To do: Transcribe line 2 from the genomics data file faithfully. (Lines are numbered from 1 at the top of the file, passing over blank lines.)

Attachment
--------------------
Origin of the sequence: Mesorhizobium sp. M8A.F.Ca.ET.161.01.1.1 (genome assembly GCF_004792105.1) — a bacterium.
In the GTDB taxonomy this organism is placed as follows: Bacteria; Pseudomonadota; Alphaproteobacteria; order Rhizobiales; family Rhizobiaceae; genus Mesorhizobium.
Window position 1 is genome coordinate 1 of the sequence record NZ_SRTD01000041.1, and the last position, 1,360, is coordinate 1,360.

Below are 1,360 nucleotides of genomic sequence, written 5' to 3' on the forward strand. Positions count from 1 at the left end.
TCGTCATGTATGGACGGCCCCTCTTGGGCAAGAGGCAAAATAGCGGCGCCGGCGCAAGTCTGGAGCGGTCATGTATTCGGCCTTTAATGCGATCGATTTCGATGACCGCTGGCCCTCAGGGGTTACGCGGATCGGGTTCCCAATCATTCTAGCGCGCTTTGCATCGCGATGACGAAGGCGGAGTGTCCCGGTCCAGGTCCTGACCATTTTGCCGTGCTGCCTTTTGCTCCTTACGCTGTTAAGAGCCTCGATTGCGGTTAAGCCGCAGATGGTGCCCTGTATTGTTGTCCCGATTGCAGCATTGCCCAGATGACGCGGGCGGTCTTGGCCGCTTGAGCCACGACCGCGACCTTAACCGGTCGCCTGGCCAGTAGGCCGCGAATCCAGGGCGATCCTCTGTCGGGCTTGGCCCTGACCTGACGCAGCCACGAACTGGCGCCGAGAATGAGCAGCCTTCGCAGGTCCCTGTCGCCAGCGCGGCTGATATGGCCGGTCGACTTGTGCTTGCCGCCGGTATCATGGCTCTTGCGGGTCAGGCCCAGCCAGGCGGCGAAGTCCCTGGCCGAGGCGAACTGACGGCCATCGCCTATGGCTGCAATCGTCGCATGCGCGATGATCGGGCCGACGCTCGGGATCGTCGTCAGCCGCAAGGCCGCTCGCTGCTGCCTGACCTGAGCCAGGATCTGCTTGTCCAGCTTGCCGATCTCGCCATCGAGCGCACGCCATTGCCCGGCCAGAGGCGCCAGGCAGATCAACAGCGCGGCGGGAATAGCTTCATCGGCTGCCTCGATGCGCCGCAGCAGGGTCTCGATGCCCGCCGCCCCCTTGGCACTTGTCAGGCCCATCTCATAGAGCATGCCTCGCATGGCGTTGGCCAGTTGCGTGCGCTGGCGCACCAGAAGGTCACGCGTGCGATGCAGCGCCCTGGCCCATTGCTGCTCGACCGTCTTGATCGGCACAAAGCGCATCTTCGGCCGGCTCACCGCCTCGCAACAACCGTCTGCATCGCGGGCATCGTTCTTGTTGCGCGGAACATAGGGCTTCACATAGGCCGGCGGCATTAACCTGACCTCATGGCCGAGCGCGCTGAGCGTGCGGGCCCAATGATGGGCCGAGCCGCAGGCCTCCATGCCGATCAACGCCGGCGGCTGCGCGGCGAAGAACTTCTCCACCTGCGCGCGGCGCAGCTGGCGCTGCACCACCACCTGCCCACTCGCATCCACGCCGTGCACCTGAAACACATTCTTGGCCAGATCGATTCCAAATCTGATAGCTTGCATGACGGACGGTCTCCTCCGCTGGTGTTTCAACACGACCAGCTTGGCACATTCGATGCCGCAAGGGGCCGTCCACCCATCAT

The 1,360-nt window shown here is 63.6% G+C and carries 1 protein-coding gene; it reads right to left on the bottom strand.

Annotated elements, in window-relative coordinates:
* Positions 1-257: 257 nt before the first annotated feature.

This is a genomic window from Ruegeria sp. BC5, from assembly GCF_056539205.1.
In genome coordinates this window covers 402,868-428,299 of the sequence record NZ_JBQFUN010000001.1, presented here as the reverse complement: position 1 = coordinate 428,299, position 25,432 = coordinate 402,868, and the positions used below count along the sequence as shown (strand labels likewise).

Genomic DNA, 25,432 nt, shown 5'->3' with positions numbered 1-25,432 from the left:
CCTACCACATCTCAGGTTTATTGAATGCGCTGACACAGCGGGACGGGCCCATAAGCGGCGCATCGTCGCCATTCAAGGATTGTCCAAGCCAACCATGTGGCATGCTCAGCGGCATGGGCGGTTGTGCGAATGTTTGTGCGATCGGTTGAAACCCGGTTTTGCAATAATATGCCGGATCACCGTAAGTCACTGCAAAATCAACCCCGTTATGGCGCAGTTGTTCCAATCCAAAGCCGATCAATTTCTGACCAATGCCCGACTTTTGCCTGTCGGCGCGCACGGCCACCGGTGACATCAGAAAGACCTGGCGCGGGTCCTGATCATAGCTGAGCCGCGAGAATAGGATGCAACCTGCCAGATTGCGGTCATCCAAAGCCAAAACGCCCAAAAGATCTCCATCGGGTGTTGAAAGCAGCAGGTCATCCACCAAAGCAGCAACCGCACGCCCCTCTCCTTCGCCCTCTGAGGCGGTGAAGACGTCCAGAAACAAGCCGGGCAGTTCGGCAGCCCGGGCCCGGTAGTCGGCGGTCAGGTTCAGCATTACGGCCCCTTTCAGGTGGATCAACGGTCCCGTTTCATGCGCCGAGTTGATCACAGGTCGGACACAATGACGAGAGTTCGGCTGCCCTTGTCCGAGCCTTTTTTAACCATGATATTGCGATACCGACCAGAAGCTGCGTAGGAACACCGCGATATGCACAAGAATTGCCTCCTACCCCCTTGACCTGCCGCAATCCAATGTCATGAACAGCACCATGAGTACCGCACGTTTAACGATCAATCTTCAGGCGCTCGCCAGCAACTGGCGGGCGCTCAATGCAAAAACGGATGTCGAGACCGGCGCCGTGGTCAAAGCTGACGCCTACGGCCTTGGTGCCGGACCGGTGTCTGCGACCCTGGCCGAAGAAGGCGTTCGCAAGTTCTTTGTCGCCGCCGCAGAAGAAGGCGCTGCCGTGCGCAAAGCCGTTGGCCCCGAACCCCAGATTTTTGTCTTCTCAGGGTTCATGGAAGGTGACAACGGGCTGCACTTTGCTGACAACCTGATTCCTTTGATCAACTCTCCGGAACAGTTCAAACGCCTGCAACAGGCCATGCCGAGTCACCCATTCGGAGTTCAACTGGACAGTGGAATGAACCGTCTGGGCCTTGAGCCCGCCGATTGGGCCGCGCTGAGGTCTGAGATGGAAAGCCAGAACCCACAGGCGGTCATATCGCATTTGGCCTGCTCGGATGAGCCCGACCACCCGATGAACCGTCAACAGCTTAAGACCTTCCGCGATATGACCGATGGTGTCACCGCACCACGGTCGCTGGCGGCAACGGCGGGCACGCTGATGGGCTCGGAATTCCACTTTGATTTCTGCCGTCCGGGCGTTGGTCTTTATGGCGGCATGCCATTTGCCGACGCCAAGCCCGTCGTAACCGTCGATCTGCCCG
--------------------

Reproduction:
In the GTDB taxonomy this organism is placed as follows: Bacteria; Pseudomonadota; Alphaproteobacteria; order Rhizobiales; family Rhizobiaceae; genus Mesorhizobium.